With funding from The Phaeo and Para Cancer Charity, Dr Krisztina Takacs, a biologist in Hungary, made a tiny model animal with the same gene change as our affected family members. The animal is a very well-studied worm, Caenorhabditis elegant, only 2 mm long. Profs John Sulston and Sydney Brenner in Cambridge pioneered the study of this worm as a model animal and received the Nobel Prize in 2002 for their work.
Dr Takacs has now published a paper on the work she has done in Hungary since 2014, which looks at the faulty SDHB gene. Here is the link to the paper, which is available on the website of the journal DMM.
We can say from the early studies that:
- We can see how the energy supply system is faulty in the worm.
- We can cogently hypothesise a mechanism whereby this energy fault could lead to cancer.
- We have a system upon which we can test possible drug treatments.
- This may lead to improvements in knowledge and treatment for other malignant diseases.
In the peer review for her paper, Dr Takacs received some very positive comments, including:
“The preliminary data shows that this new model may be useful for drug discovery and development.”
“The authors have done an excellent job answering concerns and I believe this is a novel model and an overall informative study.”
We have also been laser sequencing two tumour blocks of my son’s, which are held at Dundee Ninewells tissue bank, to try to find a drug or cocktail of drugs that would help with the cancer. We have employed a Dundee company, MicroMatrices, to do the work as noted below.
‘Micromatrices will be looking at the cancer cells inside the removed tumour and analyse what these cells are doing in their process of living. They will laser dissect these cancer cells out of the removed tumour block, and compare their snapshot of activity to the surrounding non-cancerous cells dissected by the same laser. The advantage we have, Dr Mehta believes, is that we have two spontaneously arising cancers removed surgically from the same patient, James Williamson. If they have the same signature of genes, then we can try and target them by their profile of expressed genes. If the two cancers differ, despite both being removed together from adjacent sites in the abdomen, it will help us understand the evolution of this cancer.’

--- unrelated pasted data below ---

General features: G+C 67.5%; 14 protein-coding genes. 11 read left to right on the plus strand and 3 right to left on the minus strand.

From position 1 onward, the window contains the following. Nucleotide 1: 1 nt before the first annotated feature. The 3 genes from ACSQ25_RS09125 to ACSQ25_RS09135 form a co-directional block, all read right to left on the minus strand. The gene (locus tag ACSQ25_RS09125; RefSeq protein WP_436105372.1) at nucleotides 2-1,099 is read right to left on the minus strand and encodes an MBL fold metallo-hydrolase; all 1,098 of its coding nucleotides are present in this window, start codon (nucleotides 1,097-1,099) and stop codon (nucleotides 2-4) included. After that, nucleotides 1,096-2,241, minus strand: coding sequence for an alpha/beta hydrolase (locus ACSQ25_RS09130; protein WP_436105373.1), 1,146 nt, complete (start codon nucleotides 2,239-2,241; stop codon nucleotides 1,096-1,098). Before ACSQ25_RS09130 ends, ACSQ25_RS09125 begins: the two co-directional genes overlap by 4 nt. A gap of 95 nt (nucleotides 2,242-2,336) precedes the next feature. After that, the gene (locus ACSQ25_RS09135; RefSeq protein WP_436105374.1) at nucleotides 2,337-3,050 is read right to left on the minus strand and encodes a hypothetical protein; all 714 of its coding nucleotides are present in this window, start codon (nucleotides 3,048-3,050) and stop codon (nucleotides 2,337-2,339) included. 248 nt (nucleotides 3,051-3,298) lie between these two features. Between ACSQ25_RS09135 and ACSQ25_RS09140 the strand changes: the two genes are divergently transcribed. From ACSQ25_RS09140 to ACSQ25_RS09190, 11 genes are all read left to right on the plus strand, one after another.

Dr Mehta understands that if we can prove the laser method on this case of two cancers in one person from the same (and known) genetic fault, then it will have very wide application as a ‘proof of principle’ across very many, if not all cancers, where the cause is more complex. This is highly significant and very exciting.
Dr Mehta explains that the faulty gene is in a highly conserved protein, which has made cell-electricity for hundreds of millions of years. Dr Krisztina Takacs is in parallel making (ancient worm) models of this cancer in Budapest, looking at how it affects embryonic development.
Worms are ideal because they have the same gene, can be manipulated to make the Williamson mutation, and have been extensively gene mapped from early embryo to hatching and onwards into adulthood. We know that the Williamson mutation produces highly cancer-like effects in such worms, which is why we are investigating this at present.
The two methods – laser and embryo development in worms – complement one another in our search for tailored treatments so that each treatment is exactly the right one to target each specific patient’s cancer. Right now, this is just a dream that many groups are researching. Dr Mehta’s hope for the future is that cancer will become just like any other manageable disease, which will be truly a huge step forward.
Thank you to all those who have supported us to help make this research possible. You can follow our Facebook page here.